Write about what you don’t know

Ken Kesey said: “One of the dumbest things you were ever taught was to write what you know.  Because what you know is usually dull. Remember when you first wanted to be a writer? Eight or 10 years old, reading about thin-lipped heroes flying over mysterious viny jungles toward untold wonders?  That’s what you wanted to write about, about what you didn’t know.  So. What mysterious time and place don’t we know?”

Write about what you don’t know.   Do you agree?

Kaye’s writing prompt for today:  “Look in the mirror and write a flash story about what you cannot see with your physical eyes.”

Kaye LindenWrite about what you don’t know

4 Comments on “Write about what you don’t know”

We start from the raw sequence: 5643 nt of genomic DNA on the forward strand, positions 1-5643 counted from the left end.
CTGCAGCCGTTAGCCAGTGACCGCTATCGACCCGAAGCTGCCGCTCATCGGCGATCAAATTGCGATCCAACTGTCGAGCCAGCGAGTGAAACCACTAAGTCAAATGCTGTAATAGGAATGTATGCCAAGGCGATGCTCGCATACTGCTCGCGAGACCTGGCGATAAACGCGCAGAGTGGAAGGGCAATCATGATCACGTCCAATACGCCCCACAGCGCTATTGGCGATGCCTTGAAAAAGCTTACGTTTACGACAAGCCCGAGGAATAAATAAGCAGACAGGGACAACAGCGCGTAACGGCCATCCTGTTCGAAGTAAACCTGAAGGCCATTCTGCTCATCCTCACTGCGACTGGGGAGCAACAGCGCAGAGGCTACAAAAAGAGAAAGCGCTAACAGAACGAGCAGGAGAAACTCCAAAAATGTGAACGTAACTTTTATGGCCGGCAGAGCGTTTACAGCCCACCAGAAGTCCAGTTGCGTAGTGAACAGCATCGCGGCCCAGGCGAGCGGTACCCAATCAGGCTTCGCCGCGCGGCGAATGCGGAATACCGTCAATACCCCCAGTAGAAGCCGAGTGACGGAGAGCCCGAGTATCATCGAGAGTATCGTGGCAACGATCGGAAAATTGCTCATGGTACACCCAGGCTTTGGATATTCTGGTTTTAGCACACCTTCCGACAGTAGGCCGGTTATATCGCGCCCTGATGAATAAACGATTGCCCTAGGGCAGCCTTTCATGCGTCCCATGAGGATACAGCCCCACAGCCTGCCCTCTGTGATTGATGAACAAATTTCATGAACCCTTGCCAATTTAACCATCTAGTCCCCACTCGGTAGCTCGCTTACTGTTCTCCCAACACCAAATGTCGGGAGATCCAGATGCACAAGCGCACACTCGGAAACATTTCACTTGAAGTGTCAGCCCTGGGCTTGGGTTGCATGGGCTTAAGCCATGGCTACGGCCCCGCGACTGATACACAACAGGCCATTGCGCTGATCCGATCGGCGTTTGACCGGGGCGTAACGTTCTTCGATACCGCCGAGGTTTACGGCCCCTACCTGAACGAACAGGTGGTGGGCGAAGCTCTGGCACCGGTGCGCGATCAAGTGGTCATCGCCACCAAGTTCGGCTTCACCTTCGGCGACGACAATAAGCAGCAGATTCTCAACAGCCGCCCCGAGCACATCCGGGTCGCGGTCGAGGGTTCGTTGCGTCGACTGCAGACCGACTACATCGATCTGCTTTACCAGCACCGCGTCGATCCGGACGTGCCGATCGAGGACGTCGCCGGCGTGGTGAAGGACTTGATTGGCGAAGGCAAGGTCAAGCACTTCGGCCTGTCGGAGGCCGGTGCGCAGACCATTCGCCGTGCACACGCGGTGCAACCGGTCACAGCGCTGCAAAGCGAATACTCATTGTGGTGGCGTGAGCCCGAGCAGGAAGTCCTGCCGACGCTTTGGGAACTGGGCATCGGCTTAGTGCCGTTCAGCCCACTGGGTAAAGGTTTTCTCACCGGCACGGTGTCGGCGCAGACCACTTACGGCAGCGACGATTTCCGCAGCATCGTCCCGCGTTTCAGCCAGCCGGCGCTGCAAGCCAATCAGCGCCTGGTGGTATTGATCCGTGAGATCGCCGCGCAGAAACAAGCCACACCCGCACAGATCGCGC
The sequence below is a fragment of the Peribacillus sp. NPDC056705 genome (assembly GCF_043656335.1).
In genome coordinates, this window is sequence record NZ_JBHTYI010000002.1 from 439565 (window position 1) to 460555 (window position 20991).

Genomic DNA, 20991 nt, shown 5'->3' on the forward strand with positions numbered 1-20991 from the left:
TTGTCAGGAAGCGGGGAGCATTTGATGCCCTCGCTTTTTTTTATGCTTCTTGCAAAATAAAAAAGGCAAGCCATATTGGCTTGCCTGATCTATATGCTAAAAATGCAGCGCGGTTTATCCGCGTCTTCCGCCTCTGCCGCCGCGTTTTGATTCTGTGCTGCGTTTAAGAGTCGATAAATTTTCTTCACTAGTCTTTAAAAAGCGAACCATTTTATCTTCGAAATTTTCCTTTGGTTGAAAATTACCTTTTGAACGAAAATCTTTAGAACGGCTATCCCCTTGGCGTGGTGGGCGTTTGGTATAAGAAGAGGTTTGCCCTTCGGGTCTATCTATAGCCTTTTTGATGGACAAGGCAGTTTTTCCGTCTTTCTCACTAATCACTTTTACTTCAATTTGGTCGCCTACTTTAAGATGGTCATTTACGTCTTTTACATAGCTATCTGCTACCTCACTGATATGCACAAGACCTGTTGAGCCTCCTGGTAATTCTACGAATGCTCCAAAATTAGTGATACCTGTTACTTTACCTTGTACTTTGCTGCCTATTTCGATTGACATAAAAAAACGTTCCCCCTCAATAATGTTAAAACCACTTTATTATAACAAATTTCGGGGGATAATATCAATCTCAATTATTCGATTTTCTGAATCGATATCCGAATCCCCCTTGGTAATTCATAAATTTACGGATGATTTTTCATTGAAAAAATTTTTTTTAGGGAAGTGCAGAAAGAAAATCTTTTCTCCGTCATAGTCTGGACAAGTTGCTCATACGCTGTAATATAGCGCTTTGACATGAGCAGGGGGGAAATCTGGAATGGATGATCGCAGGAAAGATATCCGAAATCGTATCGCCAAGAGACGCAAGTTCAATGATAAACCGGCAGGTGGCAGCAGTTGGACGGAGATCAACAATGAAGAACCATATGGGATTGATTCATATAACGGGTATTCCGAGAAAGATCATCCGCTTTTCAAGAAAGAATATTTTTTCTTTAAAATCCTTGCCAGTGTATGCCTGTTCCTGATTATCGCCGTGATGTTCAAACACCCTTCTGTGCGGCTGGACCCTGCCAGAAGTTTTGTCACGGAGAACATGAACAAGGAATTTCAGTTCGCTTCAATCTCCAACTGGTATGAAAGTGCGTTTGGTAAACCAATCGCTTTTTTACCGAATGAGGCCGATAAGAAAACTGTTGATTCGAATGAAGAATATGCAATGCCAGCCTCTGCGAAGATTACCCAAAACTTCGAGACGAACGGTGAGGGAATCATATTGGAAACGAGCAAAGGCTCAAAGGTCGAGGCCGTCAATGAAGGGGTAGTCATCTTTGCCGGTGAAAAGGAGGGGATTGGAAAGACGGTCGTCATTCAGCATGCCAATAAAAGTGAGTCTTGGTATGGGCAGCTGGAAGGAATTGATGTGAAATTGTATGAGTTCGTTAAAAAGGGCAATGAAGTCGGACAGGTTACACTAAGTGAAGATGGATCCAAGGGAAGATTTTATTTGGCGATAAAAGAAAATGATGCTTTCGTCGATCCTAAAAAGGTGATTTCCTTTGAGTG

1. Delphine

    I totally agree. If fiction writers were only to write about that which they know, how would all those fantastic worlds evolve. . .the ones that only the creative mind can invent.

    1. Kaye Linden

      Thanks for your input Delphine. I like your thinking. Some of those worlds are way beyond anything we can even imagine, but writers imagine them anyway! k.

  2. ellen herbert

    Keats said Shakespeare had “negative capability” meaning he was capable of being in uncertainties, mysteries, doubts, without any irritable reaching after fact and reason.
    For me all writing is mystery. There are writers who churn out books that are planned and outlined, formulaic. I avoid their work. I want to start with what I know and go to the unknown. If I know the whole of something, then getting there is not fun for me or anyone who reads me.

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